The unambiguous apology, quickly issued, was predictable and necessary. But it was when this failed to prevent a whole new rash of near-hysterical ‘Sorry Isn’t Good Enough’ headlines that evidence of new and proactive thinking emerged.
The following day the story broke from unknown sources that a long-standing polo playing friend of Prince Charles, Kolin Dhillon, was nicknamed ‘Sooty’ because of his skin colour. In response Punjab-born Mr Dhillon obligingly issued a statement to the media absolving Prince Charles of racism.
The prince, he said had ‘zero prejudice’ while he, Mr Dhillon, regarded the nickname as ‘a term of affection’.
The blanket coverage of ‘Sootygate’ gave Clarence House a renewed opportunity to deny that any of the princes were tainted with racial prejudice. It also succeeded in spawning acres of media and chatroom opinion suggesting that in modern multicultural Britain the issue had moved beyond the meaning behind the use of a few nicknames and nouns.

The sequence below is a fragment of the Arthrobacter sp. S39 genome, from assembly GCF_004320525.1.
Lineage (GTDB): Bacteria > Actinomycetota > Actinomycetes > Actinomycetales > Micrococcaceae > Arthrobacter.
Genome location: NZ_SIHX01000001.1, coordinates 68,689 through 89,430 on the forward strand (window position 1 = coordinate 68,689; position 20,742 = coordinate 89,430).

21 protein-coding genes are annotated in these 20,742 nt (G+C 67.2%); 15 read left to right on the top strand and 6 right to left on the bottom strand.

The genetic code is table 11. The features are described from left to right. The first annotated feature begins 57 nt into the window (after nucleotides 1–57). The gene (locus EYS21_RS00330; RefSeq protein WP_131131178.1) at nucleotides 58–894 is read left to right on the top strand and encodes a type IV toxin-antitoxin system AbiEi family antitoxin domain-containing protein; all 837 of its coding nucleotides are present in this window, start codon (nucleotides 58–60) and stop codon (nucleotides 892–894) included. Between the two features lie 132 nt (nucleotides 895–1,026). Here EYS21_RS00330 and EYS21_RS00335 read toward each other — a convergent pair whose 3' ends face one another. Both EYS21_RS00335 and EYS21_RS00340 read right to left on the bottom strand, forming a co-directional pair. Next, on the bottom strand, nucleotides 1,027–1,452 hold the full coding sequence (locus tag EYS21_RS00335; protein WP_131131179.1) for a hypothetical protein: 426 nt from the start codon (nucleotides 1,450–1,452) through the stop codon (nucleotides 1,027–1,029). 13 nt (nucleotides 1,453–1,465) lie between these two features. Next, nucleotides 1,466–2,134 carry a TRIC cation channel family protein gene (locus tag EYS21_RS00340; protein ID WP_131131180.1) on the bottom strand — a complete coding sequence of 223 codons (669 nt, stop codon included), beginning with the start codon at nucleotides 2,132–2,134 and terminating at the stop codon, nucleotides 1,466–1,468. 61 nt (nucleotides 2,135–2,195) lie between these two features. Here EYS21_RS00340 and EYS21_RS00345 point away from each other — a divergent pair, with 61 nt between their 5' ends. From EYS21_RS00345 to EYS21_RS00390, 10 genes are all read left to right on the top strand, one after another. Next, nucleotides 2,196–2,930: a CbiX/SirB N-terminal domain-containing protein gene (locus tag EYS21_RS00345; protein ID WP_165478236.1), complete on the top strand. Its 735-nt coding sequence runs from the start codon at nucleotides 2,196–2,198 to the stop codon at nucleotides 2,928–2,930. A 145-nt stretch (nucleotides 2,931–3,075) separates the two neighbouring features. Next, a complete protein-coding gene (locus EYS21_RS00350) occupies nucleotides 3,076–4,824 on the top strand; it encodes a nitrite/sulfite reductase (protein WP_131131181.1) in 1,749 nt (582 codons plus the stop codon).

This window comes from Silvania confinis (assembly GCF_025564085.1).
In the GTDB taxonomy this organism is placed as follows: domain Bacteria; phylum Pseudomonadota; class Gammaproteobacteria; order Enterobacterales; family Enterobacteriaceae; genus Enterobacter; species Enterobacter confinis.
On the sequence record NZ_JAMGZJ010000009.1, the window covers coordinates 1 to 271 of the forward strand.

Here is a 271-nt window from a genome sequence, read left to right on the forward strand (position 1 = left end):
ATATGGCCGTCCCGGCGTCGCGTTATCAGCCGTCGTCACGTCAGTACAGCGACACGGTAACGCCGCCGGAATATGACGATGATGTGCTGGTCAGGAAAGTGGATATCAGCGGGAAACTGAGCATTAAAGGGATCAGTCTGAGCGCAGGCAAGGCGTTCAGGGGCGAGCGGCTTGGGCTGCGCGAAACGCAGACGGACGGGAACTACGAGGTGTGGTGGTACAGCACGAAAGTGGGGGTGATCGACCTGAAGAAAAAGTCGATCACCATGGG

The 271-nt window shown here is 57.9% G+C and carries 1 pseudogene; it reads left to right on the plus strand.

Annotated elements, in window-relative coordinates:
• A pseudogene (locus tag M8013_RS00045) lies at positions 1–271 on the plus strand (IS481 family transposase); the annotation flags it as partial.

As a proactive piece of media manipulation, the Sooty story succeeded in seamlessly shifting the debate from Prince Harry.
A number of editors are convinced the story was indicative of a more aggressive and savvy strategy of refocusing the
image of the core members of the Royal family in an increasingly hostile media climate. It will be interesting to watch for other signs of a new approach.
The other significant aspect of the original Harry story is the record traffic of 392,000 visitors the video drove to the News of the World website in a single day.
Much of the print media future lies online. Tabloid scandals will increasingly require video footage and this will provide challenges and opportunities for proactive and media-savvy reputation managers.
Ian Monk is founder of Ian Monk Associates and a former executive at the Daily Mail and The Sun